Screening is also easier than in the past, according to Staropoli. Advances in understanding the HPV virus and in detection have made it easier to determine who is at the highest and lowest levels of risk for developing cervical cancer.

"We used to tell women to come every year for a pap smear; that was the gospel of pap smears," she said. "Now, the intervals at which people are screened are more individualized to people's personal health risks. We are much better able to identify people at low risk of developing cervical cancer. Those patients don't need to come back as often, maybe every three years, or every five years, especially if they don't have HPV."

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In Carroll County, a programmable road sign on Center Street in Westminster flashes the availability of mammograms and pap tests for low-income women at the Carroll County Health Department, which sits on top of the hill behind the sign. While many women with insurance or means can simply schedule an appointment with their primary care physician and veterans with the VA Maryland Health Care System, the Health Department has long offered services for those individuals who fall through the coverage cracks, according to Cindy Marucci-Bosley, head of nursing at the Health Department.

"We have done Family Planning/GYN since the inception of the Health Department in the '60s. Currently, we have a Reproductive Health clinic which combines Family Planning and STD [services]. ... We also have the Breast Cervical Cancer Program, which offers education and free mammograms and pap smears to income-eligible women," she said. "We talk with each client about HPV, but are unable to offer the vaccine due to parental permission issues and funding issues. If a client has a primary care doctor, we encourage them to ask about vaccination. We are continually looking for funding to help with this issue."

The HPV vaccine has only been available since 2006, but is becoming an increasingly important component of cervical health and sexual health, according to Wyand. Recommended for women younger than 26, it is ideally given to preteen girls and boys as early as age 11 to ensure it is given before they become sexually active.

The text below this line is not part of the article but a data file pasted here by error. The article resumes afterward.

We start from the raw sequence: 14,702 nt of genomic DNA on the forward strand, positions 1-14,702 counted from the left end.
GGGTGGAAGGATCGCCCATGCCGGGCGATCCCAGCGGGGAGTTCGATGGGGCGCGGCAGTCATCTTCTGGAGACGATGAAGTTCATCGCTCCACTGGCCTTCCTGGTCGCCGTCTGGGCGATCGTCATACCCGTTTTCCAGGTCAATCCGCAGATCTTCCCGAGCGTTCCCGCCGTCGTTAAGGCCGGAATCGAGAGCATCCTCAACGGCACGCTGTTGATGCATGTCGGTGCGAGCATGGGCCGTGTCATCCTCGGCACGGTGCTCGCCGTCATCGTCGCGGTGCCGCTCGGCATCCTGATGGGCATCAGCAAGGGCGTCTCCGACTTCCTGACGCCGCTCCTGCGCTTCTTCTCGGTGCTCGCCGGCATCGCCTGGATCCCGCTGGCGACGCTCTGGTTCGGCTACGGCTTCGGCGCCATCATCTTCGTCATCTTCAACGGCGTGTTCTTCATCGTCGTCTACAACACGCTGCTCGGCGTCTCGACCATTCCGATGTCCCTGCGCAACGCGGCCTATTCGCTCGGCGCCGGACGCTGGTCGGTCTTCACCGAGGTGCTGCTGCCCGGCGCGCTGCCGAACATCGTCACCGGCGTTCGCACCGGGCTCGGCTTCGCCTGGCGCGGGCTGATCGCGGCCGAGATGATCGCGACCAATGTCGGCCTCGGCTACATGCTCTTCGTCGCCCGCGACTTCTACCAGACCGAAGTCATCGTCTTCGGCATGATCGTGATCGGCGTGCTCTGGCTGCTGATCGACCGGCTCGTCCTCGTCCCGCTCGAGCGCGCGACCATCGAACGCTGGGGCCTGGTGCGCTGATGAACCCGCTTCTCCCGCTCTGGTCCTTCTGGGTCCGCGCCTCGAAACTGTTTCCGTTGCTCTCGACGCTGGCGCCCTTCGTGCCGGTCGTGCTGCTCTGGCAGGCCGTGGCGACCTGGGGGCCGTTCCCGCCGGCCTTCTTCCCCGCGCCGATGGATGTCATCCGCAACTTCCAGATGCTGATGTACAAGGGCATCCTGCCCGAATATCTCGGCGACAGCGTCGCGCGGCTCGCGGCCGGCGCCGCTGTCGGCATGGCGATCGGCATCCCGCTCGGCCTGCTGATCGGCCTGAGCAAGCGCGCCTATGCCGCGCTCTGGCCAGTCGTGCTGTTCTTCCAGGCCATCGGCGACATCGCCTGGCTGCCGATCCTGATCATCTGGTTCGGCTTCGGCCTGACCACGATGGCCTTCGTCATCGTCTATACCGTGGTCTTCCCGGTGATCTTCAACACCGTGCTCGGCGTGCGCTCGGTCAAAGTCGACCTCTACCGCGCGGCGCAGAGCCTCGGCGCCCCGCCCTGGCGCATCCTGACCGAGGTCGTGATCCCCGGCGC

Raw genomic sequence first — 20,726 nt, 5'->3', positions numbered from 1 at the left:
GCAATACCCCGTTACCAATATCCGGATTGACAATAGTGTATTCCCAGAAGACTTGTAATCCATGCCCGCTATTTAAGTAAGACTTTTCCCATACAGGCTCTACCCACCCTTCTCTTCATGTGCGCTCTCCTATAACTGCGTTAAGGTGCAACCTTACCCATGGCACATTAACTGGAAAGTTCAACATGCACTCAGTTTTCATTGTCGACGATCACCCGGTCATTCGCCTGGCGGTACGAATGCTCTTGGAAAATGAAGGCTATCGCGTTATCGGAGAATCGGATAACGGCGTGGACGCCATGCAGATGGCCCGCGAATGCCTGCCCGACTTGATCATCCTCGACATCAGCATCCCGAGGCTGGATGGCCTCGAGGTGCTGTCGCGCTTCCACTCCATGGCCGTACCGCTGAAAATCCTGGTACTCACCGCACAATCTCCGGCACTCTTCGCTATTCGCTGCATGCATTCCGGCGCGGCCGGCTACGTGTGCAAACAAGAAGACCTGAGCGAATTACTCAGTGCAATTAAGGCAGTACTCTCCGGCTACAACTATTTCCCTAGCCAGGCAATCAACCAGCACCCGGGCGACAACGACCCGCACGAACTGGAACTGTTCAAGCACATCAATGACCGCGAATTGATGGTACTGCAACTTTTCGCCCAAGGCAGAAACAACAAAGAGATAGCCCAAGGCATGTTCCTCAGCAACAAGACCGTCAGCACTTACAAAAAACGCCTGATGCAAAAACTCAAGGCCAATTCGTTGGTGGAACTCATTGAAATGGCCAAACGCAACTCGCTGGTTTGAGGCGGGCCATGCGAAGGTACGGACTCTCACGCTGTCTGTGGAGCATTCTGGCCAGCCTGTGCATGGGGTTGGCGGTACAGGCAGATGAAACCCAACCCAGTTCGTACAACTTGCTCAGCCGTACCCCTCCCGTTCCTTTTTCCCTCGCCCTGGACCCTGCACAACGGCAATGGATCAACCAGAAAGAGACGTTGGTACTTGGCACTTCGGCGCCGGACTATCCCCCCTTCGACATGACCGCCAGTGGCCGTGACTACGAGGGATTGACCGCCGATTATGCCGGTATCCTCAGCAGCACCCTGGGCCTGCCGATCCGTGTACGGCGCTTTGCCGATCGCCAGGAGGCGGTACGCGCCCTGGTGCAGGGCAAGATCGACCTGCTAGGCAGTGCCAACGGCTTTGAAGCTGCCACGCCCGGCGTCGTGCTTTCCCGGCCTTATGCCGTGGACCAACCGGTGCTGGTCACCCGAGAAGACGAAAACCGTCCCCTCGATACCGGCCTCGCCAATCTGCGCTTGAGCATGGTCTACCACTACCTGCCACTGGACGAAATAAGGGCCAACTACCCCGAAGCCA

"Something like 70 to 80 percent of sexually active adults will contract HPV. HPV is not some exotic thing that happens to other people, it happens to all of us," Wyand said. "HPV is the human papilloma virus, it affects the whole species — males as well as females."

Sanson is staying positive through her course of treatment and hopeful that a post-chemotherapy CAT scan will show her cancer has been reduced. At the same time, she is adamant about the importance of women getting tested for HPV and cervical cancer, and educating themselves. And when she thinks of her children, even though she knows the HPV vaccine cannot prevent all cervical cancers, it's something she plans on giving her two daughters.

"I would recommend it. Just for safety purposes. [HPV is] definitely nothing to play around with," she said. "I would do it at [age] 11 because I know what's going on."

Reach staff writer Jon Kelvey at 410-857-3317 or jon.kelvey@carrollcountytimes.com.

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More Information

To learn more about cervical cancer and HPV, go to the Department of Health and Mental Hygiene website at

To learn more about Laura Sanson or contribute to her medical fund, go to http://www.gofundme.com/h0kn84.